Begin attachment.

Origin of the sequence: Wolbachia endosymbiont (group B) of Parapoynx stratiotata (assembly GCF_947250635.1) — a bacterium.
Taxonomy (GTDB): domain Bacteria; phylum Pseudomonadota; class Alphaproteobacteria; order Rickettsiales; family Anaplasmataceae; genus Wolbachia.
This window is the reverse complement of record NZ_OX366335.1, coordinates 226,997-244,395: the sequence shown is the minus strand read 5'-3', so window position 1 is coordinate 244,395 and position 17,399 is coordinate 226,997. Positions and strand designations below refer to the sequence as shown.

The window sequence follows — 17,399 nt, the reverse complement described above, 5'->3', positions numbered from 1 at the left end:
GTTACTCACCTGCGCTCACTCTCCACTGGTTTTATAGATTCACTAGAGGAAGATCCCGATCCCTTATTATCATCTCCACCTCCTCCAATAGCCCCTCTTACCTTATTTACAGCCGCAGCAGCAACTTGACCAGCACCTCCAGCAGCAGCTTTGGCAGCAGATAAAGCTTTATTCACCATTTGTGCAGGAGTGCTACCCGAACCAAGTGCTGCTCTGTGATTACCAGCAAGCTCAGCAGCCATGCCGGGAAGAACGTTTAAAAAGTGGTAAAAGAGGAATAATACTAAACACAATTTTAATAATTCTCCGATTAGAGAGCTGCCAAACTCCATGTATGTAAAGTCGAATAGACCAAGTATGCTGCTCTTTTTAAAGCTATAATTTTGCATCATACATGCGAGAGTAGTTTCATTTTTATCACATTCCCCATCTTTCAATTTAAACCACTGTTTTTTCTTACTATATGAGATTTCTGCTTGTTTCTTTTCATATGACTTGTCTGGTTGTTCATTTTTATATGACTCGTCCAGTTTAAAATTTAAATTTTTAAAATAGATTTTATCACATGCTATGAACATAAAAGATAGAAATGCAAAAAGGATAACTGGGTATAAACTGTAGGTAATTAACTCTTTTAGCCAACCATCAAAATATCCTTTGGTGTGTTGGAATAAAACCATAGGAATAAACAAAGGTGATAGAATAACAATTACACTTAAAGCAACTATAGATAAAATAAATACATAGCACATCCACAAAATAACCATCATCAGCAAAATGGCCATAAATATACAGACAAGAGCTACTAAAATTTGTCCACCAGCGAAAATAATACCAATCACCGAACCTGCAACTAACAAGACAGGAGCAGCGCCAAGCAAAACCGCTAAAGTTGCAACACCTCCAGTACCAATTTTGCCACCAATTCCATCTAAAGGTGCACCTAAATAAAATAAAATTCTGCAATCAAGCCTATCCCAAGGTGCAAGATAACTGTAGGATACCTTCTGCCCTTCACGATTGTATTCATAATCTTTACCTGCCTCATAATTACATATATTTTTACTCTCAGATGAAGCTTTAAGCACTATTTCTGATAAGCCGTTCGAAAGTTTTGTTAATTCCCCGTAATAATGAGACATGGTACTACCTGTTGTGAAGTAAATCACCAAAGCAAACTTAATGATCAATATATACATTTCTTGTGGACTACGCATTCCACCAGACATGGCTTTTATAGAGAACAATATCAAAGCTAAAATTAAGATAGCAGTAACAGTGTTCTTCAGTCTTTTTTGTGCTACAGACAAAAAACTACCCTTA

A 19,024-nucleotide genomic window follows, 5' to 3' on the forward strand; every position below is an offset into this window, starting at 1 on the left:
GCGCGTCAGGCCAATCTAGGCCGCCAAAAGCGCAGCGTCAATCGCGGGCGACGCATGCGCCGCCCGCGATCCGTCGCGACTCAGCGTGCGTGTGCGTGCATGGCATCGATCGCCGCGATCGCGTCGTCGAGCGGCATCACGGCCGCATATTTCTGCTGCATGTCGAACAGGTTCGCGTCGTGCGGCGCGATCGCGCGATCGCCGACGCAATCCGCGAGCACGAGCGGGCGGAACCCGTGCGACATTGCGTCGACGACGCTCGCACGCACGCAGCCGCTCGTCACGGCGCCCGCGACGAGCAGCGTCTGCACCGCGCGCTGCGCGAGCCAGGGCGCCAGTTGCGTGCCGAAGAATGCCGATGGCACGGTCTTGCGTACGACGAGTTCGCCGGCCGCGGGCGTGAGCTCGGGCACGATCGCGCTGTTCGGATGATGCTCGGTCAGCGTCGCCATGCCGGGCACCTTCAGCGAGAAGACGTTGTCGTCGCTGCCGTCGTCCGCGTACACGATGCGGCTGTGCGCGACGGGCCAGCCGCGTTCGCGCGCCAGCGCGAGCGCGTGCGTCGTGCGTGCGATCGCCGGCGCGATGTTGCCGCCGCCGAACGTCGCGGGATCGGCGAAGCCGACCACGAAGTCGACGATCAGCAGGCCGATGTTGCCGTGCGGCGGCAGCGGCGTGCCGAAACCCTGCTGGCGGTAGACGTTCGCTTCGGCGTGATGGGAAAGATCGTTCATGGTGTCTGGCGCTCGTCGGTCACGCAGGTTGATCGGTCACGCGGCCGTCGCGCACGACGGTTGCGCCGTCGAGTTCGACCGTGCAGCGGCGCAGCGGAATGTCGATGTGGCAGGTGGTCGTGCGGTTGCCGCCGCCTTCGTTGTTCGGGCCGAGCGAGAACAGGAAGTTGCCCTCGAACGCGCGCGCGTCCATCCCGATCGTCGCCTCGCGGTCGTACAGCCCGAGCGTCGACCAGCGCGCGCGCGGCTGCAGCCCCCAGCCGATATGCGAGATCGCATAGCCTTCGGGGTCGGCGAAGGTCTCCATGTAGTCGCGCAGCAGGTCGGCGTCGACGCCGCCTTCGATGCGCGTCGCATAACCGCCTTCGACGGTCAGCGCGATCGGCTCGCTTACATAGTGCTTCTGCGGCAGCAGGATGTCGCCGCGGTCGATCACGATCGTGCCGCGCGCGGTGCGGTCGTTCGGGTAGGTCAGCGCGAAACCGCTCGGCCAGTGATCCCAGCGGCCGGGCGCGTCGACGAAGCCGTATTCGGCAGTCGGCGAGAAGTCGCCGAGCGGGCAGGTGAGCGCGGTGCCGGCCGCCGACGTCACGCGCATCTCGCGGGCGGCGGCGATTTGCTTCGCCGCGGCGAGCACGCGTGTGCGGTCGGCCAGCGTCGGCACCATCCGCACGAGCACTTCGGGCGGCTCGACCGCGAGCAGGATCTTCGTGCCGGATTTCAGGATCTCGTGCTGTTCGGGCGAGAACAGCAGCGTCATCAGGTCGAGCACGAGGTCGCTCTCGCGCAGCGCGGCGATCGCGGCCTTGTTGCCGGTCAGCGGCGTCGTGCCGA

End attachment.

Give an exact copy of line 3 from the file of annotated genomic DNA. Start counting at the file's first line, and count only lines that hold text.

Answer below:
This window is the reverse complement of record NZ_OX366335.1, coordinates 226,997-244,395: the sequence shown is the minus strand read 5'-3', so window position 1 is coordinate 244,395 and position 17,399 is coordinate 226,997. Positions and strand designations below refer to the sequence as shown.